A US study of over 1,000 healthy people has linked markers of poorer physical fitness in midlife with a smaller brain volume almost two decades later. The findings are published in the journal Neurology on Wednesday 10 February 2015.
The research, carried out by scientists in Massachusetts and California, looked at 1,094 people without cardiovascular disease or dementia. The volunteers completed an exercise test on a treadmill when they were around 40 years old and completed the test again 19 years later. Participants had their heart rate and blood pressure measured at the start of the exercise task, as well as in the middle of the activity. The heart rates of each volunteer during the exercise task were used to estimate the rate at which their body used oxygen, also called ‘exercise capacity’, as a measure of their fitness. The volunteers also had a brain scan called an MRI scan, which provides information about the size and structure of the brain.
When the researchers looked at the exercise capacity of the volunteers in their 40s, they found that those with lower exercise capacity also had smaller brain volumes at the second study visit, almost two decades later. Greater diastolic blood pressure and heart rate changes during exercise in midlife were also associated with smaller brain volume later in life.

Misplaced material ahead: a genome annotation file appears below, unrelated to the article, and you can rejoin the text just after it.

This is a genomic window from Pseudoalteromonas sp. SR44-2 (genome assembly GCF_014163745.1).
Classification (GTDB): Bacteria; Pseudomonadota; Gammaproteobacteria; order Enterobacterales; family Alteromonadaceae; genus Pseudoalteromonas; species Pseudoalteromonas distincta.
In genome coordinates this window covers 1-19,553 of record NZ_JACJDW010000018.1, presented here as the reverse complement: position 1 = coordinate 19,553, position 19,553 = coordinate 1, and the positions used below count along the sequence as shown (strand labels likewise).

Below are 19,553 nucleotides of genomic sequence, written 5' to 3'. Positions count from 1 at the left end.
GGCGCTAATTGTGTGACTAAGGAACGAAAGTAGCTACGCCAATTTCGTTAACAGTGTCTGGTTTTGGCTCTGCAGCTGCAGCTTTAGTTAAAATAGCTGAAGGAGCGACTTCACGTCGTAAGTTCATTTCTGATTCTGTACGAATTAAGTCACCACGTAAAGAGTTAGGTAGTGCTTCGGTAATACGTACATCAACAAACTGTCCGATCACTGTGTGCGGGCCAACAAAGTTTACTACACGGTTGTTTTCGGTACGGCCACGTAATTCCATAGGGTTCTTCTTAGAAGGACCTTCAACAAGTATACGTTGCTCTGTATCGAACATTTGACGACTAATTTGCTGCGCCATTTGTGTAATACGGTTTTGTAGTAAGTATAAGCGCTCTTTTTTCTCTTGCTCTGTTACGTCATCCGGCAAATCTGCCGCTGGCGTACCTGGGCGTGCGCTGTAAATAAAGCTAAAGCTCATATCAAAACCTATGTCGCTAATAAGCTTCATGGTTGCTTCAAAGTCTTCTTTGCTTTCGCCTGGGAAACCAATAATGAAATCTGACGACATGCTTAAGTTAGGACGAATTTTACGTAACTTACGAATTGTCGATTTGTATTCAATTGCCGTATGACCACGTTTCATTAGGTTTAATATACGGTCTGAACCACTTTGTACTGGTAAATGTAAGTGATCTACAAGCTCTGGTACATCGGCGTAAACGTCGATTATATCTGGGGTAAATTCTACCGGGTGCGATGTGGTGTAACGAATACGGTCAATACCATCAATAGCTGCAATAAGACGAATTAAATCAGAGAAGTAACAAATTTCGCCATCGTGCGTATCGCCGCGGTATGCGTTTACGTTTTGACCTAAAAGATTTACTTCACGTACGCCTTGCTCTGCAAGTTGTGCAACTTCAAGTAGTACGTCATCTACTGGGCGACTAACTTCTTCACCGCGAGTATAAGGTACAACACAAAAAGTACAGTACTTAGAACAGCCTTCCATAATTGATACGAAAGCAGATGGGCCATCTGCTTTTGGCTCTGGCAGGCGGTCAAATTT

The researchers believe that the changes in blood pressure that occur during exercise – most exaggerated in those with poor fitness – act as a marker for the underlying health of blood vessels. They suggest that this could directly contribute to brain health and that there should be greater promotion of fitness and cardiovascular health in midlife.
Dr Laura Phipps of Alzheimer’s Research UK, the UK’s leading dementia research charity, said:
“We know that heart health can have an impact on brain health, not only in later life but in middle age too. This study links measures of poor fitness in early midlife to a smaller brain volume later in life but the people in the study did not have dementia and we don’t know whether they would be more likely to develop the condition. While it’s hard to conclude from these kinds of studies whether one factor definitely caused the other, the findings add to a growing body of evidence that poor cardiovascular health throughout life could have a negative effect on the brain.
“While diseases like Alzheimer’s are caused by a range of risk factors including age and genetics, damage to the blood supply in the brain also has a role to play. Current evidence suggests the best way to maintain a healthy brain is to keep physically and mentally active, eat a balanced diet, not smoke, drink only within recommended limits and keep diabetes, high blood pressure and high cholesterol in check.”